Customers in Kenya of pay television channel Kwesé TV now have the option to get pay-as-you-watch packages -- an offer the operator hopes will improve its competitiveness.
A week ago, the company launched its new product in Nairobi and plans to roll it out in the other East African countries.
The pay-as-you-watch model enables customers to pay for content around particular timelines, such as top sporting events and football matches.
Fast Internet speeds in the region are driving television providers towards streaming services.
"Our business seeks to make premium content accessible and convenient and so we are introducing innovations that we believe are game-changers. Our flexible payment option enables viewers to structure their TV viewing to their lifestyle," said Kennedy Ojung'a, general manager of Kwesé TV Kenya.
Kwesé is offering three-day, seven-day and 30-day packages for its premium content. Its lowest priced package is set at $4.75.
The firm is banking the rights it got last year to air the European Premier League in sub-Saharan Africa through mobile, Internet and satellite-based platforms to push its on-demand service.
However, the firm faces an evolving market, which has seen new streaming players like Netflix and Showmax, an affiliate of Multichoice, capture the Kenyan online television market. Iflix is the latest video-on-demand service to come to Kenya.
The strength of traditional satellite television providers seems to be on sports with Multichoice's DStv banking on its rights to air English Premier League (EPL) games to maintain a market lead.
A November 2016 report by Kenya's Competition Authority suggested exclusive EPL broadcast rights have helped Multichoice stay ahead of other pay-tv competitors where sports, especially the EPL, is viewed as a major driver for pay-tv subscriptions.
In its recommendation, the competition watchdog had said Multichoice should resell its EPL rights to local pay-tv providers in order to level the playing field.
But, this is yet to be implemented.
Kwese is also offering Kenyan subscribers more than 60 channels of entertainment, current affairs and sports programming.
Earlier this year, the firm signed a four-year deal with the Union of European Football Associations (UEFA) and FIFA, for the rights to broadcast national team football matches and the 2018 World Cup across the continent.
It also signed a deal with the United States National Basketball Association (NBA) to broadcast live games in sub-Saharan Africa.
However, with access to fast, reliable Internet increasing, the more companies like Netflix, Hulu, Malaysian video-streaming service Iflix and Showman gain popularity.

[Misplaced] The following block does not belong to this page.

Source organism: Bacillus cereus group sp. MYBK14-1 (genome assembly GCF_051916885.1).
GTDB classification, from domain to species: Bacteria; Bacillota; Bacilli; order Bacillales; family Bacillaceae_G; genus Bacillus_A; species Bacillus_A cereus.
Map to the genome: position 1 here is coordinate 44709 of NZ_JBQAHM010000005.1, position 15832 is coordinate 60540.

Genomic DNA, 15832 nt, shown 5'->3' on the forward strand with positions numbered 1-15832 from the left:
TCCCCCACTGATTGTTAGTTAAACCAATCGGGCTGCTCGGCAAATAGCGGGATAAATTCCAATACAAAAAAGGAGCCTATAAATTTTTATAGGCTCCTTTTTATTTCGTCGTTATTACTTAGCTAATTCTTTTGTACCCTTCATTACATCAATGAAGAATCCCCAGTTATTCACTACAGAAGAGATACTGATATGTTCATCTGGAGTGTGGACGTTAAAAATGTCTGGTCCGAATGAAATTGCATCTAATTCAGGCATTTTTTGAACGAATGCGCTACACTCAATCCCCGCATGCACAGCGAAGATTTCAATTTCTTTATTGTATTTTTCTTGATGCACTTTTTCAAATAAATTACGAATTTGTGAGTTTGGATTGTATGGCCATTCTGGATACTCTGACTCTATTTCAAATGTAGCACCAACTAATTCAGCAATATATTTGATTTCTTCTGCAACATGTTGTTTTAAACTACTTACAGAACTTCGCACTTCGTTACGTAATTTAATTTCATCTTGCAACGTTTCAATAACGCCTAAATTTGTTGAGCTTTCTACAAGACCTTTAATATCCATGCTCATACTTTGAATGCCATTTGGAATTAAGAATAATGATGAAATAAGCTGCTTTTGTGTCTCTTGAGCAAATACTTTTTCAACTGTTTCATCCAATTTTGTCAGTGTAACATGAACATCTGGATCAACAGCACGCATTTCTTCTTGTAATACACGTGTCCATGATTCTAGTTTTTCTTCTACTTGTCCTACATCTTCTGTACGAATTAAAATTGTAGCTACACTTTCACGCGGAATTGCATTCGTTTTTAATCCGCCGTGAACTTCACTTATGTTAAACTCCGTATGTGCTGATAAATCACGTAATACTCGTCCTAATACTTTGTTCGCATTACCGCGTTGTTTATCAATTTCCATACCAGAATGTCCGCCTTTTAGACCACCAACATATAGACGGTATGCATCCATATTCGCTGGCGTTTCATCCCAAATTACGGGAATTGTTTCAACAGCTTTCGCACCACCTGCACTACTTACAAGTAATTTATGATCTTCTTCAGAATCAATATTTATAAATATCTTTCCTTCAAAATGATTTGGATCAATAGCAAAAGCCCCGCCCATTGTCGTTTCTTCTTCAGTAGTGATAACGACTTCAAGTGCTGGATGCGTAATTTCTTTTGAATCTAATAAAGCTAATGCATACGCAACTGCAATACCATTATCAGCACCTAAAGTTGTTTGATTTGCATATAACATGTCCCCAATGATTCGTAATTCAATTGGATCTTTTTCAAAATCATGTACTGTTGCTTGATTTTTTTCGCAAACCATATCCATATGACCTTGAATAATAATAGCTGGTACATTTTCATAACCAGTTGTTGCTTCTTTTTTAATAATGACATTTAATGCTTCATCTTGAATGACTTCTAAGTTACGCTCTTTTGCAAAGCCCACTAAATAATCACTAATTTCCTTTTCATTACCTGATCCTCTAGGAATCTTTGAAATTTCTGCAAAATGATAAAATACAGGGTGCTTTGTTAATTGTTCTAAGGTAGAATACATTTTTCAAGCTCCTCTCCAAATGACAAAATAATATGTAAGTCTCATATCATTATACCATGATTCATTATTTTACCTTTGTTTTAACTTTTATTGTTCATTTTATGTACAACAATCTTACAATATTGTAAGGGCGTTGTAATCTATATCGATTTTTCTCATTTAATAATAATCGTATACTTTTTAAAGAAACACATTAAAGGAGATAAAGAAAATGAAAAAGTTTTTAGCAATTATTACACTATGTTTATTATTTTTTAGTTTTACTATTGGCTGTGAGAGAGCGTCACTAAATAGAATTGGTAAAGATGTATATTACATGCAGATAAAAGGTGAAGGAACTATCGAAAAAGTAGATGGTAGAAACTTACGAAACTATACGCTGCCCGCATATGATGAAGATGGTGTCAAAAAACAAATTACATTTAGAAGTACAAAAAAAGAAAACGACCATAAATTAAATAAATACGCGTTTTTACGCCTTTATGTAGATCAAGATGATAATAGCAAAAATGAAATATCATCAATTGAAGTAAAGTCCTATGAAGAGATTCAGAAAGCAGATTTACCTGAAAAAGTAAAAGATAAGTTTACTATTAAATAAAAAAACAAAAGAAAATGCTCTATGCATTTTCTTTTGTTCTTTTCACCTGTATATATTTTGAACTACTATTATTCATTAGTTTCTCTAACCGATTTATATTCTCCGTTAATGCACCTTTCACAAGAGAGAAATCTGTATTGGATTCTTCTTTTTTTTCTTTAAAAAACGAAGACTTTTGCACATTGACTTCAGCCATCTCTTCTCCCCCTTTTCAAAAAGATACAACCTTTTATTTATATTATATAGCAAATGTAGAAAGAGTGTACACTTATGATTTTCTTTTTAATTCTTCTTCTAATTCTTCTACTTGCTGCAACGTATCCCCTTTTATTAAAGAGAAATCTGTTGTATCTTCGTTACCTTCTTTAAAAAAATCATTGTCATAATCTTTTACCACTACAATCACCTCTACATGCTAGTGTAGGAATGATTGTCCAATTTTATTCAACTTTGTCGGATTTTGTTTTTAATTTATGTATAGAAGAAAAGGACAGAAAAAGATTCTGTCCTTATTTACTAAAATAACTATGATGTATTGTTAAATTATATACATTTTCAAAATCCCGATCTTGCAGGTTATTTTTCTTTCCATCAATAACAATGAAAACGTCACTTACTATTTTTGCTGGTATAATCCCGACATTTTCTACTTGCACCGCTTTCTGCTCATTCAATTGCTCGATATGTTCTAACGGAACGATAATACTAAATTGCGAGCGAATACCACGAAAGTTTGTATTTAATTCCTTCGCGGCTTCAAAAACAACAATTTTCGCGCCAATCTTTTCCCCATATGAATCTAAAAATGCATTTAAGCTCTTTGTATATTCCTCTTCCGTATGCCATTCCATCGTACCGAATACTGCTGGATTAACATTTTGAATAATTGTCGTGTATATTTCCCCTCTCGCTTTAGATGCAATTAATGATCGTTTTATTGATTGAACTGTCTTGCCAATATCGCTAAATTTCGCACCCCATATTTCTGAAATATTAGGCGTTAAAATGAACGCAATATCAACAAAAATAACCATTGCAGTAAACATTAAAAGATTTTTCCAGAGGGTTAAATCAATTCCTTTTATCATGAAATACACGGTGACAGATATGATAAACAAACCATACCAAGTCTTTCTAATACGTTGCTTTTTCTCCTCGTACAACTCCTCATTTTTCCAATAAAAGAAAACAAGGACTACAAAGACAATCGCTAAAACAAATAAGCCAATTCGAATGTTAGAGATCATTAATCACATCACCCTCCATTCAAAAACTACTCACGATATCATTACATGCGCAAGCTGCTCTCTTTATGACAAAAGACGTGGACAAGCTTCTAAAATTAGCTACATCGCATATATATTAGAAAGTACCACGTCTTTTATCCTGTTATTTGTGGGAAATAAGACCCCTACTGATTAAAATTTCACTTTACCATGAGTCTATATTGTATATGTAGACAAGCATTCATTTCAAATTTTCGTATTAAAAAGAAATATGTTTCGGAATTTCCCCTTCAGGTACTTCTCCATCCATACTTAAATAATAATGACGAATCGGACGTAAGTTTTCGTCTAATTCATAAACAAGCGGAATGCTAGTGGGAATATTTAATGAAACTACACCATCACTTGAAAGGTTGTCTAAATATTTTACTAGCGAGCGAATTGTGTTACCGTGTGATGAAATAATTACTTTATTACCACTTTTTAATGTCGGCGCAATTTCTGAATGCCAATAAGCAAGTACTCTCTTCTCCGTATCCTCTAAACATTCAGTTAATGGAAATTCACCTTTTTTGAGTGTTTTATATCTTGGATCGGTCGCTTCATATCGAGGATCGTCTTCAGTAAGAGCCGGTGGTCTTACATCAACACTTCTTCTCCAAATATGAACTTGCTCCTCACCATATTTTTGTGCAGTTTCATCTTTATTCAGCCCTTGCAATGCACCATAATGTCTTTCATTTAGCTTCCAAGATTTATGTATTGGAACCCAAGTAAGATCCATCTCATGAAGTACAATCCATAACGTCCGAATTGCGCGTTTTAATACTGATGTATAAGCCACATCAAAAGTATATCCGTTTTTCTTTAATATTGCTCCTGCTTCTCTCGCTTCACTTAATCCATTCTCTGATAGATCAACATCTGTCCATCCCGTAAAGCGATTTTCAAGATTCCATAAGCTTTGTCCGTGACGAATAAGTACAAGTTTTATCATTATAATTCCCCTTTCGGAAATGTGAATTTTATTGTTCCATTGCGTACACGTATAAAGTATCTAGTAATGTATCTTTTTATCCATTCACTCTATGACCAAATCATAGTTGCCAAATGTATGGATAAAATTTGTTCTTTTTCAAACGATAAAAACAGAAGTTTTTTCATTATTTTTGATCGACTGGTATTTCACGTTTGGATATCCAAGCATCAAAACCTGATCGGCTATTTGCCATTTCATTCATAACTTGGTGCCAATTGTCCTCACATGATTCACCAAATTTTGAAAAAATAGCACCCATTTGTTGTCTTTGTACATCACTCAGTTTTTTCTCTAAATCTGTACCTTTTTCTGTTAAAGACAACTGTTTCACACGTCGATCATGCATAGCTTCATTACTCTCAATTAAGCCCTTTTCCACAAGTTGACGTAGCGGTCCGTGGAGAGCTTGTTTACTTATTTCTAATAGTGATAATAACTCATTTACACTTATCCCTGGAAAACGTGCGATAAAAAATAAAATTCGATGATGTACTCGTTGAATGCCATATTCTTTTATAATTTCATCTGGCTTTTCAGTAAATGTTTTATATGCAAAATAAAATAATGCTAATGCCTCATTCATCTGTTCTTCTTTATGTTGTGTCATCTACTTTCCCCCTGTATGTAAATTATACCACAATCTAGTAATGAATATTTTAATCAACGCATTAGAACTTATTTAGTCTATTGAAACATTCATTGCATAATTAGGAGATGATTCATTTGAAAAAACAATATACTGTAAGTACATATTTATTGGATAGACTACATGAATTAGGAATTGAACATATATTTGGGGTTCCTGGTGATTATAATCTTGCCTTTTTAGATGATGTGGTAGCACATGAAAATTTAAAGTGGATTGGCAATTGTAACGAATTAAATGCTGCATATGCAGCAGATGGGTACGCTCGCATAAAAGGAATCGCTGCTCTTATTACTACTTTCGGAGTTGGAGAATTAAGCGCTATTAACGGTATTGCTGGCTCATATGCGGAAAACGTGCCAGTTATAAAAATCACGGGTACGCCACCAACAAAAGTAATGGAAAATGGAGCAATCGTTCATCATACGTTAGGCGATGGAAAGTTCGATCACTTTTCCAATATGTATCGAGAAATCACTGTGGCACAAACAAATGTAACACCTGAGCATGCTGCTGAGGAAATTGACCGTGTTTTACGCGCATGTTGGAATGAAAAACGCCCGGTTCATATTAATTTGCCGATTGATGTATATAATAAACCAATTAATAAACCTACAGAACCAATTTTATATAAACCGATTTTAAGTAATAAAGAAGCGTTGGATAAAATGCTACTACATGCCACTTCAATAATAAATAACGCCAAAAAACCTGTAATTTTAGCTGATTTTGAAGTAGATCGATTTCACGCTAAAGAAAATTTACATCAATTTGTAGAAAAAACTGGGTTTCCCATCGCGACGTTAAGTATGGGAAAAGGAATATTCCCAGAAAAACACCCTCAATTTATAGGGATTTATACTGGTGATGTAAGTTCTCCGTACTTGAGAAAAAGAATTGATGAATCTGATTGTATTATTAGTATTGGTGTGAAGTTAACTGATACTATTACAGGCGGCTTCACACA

In particular, these content streaming providers are taking up the lifestyle and entertainment segment, which companies like DStv bundle together with sports.
The competition is also heating up in the satellite TV segment where DStv has been dominant for years. Fims like Chinese media giant StarTimes and Kwesé now proving to be popular alternatives, especially for the low-end market.
Two weeks ago, Kwesé launched it's Over the Top (OTT) services in partnership with telecom companies in South Africa. The firm said it would provide similar services across Africa as it seeks to also get a share of the continent's streaming market.
Kwesé Play is a streaming service that offers Netflix and other channels on-demand.
Neo Lekgabo, chief marketing officer at Econet Media said Kwesé Play will soon be made available to the rest of the continent.
"We already have agreements with mobile network operators across the continent including Safaricom, Vodafone and MTN. We will avail these services through their networks and clients will be able to access our boxers from these telecommunication firms' shops," said Mr Lekgabo.
The future of TV
In September, Naspers, which owns DStv and Showmax said its customers in South Africa would get access to Showmax at no additional cost if they are subscribing to their premium package. This is a move it hopes to replicate across the continent.
"The future of TV and entertainment generally will be converged online through either video on-demand or video-streaming services. This is why we are seeing the traditional pay-tv providers tagging along their streaming affiliates and bundling them together," said Eric Mbede, an analyst at Market Insights Group in South Africa.
The lifestyle and entertainment content, which includes the latest television series, movies and docuseries has become a free-for-all as even offline streaming services such as Kodi and Mobdro gain popularity because of giving users exclusive and unlimited access through streaming channels.
Both Kodi and Mobdro bundle news, live sports, music, and lifestyle channels, TV shows, films from providers worldwide and offer them on their sites. Kodi and Mobdro are installed in android boxes and Amazon Fire Sticks and users access the channels through the devices.
However, the two have lately become the target of copyright wars and Amazon even stopped stocking android TV boxes with pre-installed Kodi, over copyright infringement.
Mobdro gives a disclaimer in its terms and conditions where it absolves itself of any responsibility over the content it hosts.
"Mobdro has no control nor can it be held liable for the content or location of the streams, which shall be the sole responsibility of the pages on which they are hosted. Should the holder of a copyright consider that their rights have been breached, they must address the source to request its withdrawal," it says under its terms and conditions.